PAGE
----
For someone who never took a journalism class, Carol Pogash has had an amazing career as a reporter. Stringer for the New York Times; feature writer for the San Francisco Chronicle; on-air reporter at The News Room; author of bestselling books – she’s done it all. Her stories of local events have run in national outlets because, as she says, “I try to make the subjects appeal to people in South Carolina or New Hampshire, even though they’re about events in California.”
At the October 23 PR Round Table meeting, Ms. Pogash regaled the audience with tales from the front lines, weaving in the theme for the talk: How to take local stories national.
Early in her career she gave a speech to mayors in California, telling them what was wrong with cities in the state. Her mother suggested she submit the speech to the New York Times, as an op-ed. Shortly after she did so, Charlotte Curtis, then-editor of the New York Times editorial page, called her to ask if she could trim the article a bit. “You mean you’re going to run it?” she asked Ms Curtis. “Yes,” came the answer. She recalls that “at that moment I thought gee, this journalism thing is really easy.”
It wasn’t easy. She, as have numerous women trying to enter a man’s working world, was faced with blatant sexism and bias at every turn. One moment that stands out was when she worked as a writer at a nonprofit in Berkeley, where many of her male peers asked her to rewrite their material. She talked to her boss about getting paid what the men were being paid. His response was, “Never let it be said that a woman is a man’s equal until she can enter a smoke-filled room…” She doesn’t remember what else he said because her anger deafened her ears to the rest.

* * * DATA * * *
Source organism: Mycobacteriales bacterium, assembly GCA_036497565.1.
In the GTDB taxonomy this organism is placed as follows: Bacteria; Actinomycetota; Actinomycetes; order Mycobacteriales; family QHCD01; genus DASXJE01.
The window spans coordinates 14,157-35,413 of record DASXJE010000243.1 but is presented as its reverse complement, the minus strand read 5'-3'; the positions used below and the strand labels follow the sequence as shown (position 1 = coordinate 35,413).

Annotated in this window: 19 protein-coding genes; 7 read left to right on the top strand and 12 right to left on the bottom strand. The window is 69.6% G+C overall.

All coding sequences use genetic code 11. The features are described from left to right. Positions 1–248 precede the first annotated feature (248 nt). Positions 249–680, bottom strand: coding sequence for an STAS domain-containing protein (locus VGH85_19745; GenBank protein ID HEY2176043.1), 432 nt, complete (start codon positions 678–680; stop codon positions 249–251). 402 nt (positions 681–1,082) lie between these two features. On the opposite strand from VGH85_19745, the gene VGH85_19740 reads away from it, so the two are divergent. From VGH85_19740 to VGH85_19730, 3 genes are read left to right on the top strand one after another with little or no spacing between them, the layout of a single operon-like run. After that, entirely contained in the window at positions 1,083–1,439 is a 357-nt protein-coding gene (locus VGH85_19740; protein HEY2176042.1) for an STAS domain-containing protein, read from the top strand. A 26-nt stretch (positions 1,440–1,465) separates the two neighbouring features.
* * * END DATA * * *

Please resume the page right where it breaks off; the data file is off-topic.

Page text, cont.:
Poetic justice came years later when she was covering then San Francisco Mayor Dianne Feinstein. That same former boss had contacted Feinstein offering to help her “in any way he could.” Pogash relished the moment she could fill Feinstein in on her history with the guy; Feinstein immediately backed off accepting his offer.
But also like many other women, Pogash overcame obstacles with her tenacity and drive. It didn’t hurt that she’s also a gifted writer. Randy Shilts, the late AIDS advocate and journalist, referred to her book on the AIDS crisis as “the best book on AIDS ever written, after my book on the subject.” She credits that support with making the sale of the manuscript a reality.
Her book, “Quotations from Chairman Trump,” (Rosetta Books) has sold over a million copies. She notes that “I didn’t write a word of it; these are all things he said.”
Pogash offers these tips for successfully pitching a story:
1. Follow your intuition.
2. Timing is key.
3. Love your story.
4. Know everything there is to know about the subject.
5. Frame your pitch to a trend or something unique.
6. One strike is all you get. Subsequent pitches must work, or the editor may tune you out.
7. Be resilient.
8. Grab the editor with the subject line in your email.
9. The first sentence is the one that counts.
10. Lean on your contacts.
- Phyllis Goodman